Many of these early settlers started small farms. They cleared land, made fences for the animals they had brought, and planted fruit trees along with wheat, rye, and barley seeds they had brought from England. They learned a great deal from the Neponset people, such as how to plant corn and fertilize it with fish. And like the Native Americans, they learned to cultivate the wild pumpkins and squash. Their cattle roamed and grazed where the Native Americans had had their corn fields. They fished in the plentiful Neponset River using nets and weirs.
At that time, the Neponset offered up plenty of fish – Bass, mackerel, shad, flounder, as well as oysters, mussels, and clams!!!
And guess what? The clams were used for “swine” food!!
The English settlers called pumpkins “pompions” and they came up with different ways to prepare them to eat. Here is a yummy little recipe and it’s considered one of the earliest written recipes from New England. The fellow who jotted this recipe down was John Josselyn, a traveler to the area in the 1600’s. Check it out below, and see if you can follow the recipe-it’s written as he wrote it, which means it might sound a little bit funny..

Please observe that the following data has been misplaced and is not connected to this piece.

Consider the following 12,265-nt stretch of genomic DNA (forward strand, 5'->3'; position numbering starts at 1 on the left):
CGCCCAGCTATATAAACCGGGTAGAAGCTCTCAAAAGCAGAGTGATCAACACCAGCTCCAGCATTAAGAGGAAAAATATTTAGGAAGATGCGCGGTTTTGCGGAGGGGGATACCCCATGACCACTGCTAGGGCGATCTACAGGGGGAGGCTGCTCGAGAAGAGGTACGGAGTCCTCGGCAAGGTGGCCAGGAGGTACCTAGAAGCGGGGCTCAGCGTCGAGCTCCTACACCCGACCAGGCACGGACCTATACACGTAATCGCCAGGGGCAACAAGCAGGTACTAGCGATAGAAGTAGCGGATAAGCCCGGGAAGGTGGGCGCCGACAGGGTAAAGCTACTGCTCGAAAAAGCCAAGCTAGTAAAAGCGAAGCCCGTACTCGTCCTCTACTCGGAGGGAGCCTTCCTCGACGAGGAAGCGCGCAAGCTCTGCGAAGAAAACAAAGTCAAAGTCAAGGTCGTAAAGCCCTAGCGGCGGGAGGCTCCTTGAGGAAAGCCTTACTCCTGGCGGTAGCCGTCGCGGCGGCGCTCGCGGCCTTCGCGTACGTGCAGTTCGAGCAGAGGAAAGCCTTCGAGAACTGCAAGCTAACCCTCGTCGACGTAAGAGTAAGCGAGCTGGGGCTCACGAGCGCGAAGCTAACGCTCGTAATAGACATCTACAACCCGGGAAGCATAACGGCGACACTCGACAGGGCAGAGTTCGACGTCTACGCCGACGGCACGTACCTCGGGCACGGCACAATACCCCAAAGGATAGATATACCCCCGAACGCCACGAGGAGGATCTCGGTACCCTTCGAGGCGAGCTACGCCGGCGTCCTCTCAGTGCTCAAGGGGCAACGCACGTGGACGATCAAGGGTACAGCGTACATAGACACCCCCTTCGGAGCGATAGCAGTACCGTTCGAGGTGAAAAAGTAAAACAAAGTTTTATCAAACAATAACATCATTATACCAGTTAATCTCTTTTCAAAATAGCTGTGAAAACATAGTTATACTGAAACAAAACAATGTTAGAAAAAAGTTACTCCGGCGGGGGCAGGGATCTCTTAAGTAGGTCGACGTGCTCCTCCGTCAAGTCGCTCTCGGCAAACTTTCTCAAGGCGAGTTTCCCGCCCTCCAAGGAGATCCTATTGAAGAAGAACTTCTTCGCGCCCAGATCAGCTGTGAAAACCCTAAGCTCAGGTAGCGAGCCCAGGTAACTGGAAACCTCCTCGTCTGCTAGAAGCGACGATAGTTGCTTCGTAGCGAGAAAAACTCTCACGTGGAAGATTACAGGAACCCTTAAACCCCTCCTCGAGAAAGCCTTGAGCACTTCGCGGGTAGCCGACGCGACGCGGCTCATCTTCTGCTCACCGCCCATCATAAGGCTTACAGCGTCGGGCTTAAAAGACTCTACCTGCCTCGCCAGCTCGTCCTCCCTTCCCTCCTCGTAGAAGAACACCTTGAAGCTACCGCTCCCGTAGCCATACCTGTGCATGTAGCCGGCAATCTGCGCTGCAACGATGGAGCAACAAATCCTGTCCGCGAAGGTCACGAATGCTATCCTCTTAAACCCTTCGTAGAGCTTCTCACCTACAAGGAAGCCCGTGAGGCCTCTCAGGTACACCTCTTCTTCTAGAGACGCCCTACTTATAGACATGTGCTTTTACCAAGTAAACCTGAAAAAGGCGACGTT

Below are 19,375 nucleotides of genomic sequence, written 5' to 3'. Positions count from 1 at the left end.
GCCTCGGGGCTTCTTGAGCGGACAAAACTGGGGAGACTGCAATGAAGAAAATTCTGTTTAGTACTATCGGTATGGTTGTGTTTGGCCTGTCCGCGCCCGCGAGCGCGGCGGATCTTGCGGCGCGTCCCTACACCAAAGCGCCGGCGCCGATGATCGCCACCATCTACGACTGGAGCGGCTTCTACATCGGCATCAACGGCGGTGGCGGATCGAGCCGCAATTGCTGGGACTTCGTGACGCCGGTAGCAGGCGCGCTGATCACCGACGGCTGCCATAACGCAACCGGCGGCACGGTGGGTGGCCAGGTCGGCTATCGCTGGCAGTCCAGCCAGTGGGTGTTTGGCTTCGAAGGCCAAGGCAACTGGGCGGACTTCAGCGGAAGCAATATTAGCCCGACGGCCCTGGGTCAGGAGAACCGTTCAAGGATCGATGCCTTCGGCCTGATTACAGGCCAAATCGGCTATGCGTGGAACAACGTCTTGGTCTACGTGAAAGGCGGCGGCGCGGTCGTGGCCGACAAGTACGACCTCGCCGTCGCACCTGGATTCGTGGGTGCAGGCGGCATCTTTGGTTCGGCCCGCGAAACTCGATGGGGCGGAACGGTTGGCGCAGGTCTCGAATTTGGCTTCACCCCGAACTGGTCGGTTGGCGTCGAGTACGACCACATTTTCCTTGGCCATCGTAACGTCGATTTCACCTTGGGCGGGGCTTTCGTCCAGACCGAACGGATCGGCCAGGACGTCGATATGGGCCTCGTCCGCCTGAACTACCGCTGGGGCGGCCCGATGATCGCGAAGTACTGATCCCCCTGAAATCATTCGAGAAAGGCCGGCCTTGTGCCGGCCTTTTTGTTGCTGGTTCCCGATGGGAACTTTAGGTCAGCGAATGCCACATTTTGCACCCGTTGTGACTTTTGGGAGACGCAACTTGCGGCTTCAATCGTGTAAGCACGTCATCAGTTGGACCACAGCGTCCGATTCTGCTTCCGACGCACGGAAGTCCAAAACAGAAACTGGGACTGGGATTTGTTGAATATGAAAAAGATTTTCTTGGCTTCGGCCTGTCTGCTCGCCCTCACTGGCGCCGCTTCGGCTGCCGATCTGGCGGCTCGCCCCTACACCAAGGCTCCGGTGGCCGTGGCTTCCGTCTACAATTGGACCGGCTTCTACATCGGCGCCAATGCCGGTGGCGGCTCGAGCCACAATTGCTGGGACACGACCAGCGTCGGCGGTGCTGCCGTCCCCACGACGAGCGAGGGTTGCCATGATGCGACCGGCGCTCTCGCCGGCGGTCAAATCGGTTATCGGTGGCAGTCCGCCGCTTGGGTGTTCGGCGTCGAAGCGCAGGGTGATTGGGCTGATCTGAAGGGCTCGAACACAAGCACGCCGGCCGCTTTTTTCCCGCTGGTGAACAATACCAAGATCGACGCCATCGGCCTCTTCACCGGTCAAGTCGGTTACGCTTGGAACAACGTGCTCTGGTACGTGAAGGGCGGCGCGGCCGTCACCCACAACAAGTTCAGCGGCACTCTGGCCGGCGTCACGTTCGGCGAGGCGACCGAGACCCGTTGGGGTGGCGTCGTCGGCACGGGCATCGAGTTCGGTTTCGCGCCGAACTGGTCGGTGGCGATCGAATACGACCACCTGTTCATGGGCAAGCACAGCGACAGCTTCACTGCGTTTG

….the ancient Housewives manner is to slice them when ripe, and cut them into dice, and so fill a pot with them of two or three Gallons, and stew them upon a gentle fire a whole day, and as they sink, they fill again with fresh Pompions, not putting any liquor to them; and when it is stew’d enough, it will look like bak’d Apples; this they Dish, putting Butter to it and a little Vinegar, (with some Spice, as Ginger,&c.) which makes it tart like an Apple, and so serve it up to be eaten with Fish or Flesh; It provokes Urine extreamly and is very windy” (in other words, this will make you have to run to the bathroom and cause you to be very gassy…… thanks for the warning Mr. Josselyn!!)